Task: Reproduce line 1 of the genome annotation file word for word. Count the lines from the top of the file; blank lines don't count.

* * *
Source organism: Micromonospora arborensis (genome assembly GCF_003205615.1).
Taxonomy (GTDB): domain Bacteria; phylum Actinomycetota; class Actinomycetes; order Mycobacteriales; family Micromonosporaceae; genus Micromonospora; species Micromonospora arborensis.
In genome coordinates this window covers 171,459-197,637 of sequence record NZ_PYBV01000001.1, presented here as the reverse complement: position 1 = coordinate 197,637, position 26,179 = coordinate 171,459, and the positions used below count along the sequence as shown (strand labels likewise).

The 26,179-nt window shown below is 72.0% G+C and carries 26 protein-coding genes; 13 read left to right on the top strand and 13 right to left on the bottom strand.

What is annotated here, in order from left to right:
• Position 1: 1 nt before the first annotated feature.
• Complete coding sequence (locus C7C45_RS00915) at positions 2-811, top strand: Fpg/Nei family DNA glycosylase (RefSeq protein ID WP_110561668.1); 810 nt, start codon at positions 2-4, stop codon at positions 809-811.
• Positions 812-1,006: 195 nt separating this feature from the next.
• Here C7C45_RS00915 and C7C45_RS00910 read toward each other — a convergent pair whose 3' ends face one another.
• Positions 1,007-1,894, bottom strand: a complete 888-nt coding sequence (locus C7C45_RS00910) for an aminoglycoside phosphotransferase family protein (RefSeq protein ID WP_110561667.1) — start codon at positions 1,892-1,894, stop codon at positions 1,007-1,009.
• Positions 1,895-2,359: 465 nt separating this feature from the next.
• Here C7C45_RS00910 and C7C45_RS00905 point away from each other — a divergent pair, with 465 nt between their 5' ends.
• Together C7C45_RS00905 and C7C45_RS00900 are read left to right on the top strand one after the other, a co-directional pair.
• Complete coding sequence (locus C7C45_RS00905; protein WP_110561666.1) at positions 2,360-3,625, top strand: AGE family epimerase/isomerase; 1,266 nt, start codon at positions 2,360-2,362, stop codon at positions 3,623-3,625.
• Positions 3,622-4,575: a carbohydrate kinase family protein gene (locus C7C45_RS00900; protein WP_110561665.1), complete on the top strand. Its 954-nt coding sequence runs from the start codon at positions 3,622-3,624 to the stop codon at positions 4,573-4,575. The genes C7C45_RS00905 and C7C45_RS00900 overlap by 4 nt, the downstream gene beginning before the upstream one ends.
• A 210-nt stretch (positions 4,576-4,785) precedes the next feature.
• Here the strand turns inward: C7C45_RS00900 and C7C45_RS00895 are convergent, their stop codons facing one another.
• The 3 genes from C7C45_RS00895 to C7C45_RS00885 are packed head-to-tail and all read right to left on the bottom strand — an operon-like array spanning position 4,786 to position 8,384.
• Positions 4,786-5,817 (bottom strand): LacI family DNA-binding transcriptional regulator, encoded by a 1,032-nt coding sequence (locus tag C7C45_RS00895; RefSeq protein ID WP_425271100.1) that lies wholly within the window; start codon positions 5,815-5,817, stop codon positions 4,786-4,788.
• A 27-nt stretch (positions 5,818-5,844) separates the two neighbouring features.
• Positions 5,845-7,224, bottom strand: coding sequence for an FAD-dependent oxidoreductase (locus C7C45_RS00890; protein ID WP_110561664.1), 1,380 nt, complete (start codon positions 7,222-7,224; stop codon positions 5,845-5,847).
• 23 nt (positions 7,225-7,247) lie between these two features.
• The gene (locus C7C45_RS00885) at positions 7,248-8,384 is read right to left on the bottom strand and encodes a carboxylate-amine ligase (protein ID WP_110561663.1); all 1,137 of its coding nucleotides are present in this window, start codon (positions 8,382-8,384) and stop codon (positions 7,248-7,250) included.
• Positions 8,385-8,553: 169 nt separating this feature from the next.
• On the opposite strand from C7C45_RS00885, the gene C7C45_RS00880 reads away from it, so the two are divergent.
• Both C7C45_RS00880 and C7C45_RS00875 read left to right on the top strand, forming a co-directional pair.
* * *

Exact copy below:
Source organism: Micromonospora arborensis (genome assembly GCF_003205615.1).